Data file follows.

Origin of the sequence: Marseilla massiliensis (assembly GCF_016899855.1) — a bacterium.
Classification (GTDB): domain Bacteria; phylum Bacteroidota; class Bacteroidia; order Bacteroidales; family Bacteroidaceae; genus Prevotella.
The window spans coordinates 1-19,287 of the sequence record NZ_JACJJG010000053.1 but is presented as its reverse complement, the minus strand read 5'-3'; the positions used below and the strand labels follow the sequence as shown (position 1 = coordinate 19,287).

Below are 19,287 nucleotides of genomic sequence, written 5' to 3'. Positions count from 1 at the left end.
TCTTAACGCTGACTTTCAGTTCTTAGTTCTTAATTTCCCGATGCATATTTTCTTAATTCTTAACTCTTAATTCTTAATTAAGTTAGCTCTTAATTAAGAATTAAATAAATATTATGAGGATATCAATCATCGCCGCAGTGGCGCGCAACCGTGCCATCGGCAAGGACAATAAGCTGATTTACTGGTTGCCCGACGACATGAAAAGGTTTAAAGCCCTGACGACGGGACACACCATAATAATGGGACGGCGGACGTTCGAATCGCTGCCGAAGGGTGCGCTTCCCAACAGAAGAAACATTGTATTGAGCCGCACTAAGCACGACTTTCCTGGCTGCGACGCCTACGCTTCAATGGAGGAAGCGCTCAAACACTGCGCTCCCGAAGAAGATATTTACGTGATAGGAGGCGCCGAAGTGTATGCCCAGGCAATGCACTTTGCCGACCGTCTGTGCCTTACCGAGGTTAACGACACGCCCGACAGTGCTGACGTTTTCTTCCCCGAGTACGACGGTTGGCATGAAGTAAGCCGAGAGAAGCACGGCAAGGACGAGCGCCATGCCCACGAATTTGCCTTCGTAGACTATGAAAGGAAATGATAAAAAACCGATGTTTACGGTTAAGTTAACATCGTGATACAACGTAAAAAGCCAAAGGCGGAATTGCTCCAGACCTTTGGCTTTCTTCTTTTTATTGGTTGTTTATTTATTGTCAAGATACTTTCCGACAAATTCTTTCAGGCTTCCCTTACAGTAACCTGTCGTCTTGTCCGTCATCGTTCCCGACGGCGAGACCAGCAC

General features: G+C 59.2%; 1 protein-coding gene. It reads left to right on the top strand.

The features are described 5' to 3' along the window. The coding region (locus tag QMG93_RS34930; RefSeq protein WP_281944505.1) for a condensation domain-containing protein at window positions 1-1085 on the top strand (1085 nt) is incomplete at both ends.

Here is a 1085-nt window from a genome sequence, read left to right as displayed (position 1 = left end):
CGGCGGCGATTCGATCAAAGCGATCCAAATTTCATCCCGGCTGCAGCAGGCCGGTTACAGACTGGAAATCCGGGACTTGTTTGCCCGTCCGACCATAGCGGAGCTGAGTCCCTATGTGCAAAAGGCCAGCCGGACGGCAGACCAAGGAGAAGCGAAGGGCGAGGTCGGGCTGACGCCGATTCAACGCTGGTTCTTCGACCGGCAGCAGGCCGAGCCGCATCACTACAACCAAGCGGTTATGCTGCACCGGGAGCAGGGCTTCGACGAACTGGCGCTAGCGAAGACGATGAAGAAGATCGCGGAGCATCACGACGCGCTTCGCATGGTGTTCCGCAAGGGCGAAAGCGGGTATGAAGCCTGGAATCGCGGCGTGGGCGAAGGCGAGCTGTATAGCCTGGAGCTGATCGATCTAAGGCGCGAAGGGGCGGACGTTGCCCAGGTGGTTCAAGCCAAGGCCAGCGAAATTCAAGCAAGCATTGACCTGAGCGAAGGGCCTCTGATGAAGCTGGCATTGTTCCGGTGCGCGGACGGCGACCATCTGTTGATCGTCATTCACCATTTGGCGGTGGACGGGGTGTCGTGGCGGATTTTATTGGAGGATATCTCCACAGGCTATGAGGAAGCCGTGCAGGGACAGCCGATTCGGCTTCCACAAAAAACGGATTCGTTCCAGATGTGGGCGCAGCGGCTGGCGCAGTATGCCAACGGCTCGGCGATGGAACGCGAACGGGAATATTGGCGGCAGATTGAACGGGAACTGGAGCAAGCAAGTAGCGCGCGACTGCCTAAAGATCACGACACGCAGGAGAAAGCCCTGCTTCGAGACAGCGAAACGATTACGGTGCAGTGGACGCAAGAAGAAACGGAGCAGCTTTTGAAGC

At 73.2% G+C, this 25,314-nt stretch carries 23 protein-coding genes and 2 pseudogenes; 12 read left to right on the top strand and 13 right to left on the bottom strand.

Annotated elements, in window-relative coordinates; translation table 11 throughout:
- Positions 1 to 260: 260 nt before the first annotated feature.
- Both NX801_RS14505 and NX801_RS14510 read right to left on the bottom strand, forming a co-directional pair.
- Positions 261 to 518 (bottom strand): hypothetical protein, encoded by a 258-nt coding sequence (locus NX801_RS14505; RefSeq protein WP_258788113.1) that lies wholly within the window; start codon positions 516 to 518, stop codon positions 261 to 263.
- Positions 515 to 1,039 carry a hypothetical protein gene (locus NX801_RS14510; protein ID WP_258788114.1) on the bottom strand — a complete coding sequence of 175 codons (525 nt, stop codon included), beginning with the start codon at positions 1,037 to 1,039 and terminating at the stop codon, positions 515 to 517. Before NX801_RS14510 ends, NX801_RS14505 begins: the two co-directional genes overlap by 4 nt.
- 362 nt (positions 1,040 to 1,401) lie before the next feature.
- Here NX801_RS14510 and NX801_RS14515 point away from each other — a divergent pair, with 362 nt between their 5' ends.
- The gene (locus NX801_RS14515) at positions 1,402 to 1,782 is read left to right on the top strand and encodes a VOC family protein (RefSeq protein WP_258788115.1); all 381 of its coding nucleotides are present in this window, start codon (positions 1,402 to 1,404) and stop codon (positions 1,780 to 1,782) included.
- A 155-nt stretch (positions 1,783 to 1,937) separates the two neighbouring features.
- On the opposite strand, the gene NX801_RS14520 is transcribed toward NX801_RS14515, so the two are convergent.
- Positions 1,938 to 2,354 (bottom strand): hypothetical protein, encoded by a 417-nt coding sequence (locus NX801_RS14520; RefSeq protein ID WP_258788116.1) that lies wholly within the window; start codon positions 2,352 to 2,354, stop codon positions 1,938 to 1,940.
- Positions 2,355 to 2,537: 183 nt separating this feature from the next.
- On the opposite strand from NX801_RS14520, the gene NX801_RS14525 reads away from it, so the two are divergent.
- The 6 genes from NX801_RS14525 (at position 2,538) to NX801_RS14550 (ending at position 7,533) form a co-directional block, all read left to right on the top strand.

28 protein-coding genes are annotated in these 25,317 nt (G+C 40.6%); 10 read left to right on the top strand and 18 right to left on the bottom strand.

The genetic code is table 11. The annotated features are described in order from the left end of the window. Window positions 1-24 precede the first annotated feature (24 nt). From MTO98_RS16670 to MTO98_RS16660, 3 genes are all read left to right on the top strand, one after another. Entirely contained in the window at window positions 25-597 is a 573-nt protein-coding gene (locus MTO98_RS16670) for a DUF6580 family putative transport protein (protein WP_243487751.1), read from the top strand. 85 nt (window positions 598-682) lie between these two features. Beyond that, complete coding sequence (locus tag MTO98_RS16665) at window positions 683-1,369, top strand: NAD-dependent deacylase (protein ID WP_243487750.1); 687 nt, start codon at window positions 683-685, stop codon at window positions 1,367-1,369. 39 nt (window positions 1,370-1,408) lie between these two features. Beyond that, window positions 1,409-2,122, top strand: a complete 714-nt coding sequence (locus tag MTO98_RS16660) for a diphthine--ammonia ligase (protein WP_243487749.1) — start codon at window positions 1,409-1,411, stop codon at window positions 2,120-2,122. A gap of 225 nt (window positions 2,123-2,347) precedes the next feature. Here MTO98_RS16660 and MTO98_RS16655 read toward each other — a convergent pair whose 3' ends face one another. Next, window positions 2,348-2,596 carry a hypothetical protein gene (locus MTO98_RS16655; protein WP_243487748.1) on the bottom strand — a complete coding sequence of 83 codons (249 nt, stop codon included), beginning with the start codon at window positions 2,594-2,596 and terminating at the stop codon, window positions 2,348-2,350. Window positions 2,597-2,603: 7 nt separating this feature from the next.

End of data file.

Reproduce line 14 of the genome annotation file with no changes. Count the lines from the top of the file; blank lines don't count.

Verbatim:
- Positions 261 to 518 (bottom strand): hypothetical protein, encoded by a 258-nt coding sequence (locus NX801_RS14505; RefSeq protein WP_258788113.1) that lies wholly within the window; start codon positions 516 to 518, stop codon positions 261 to 263.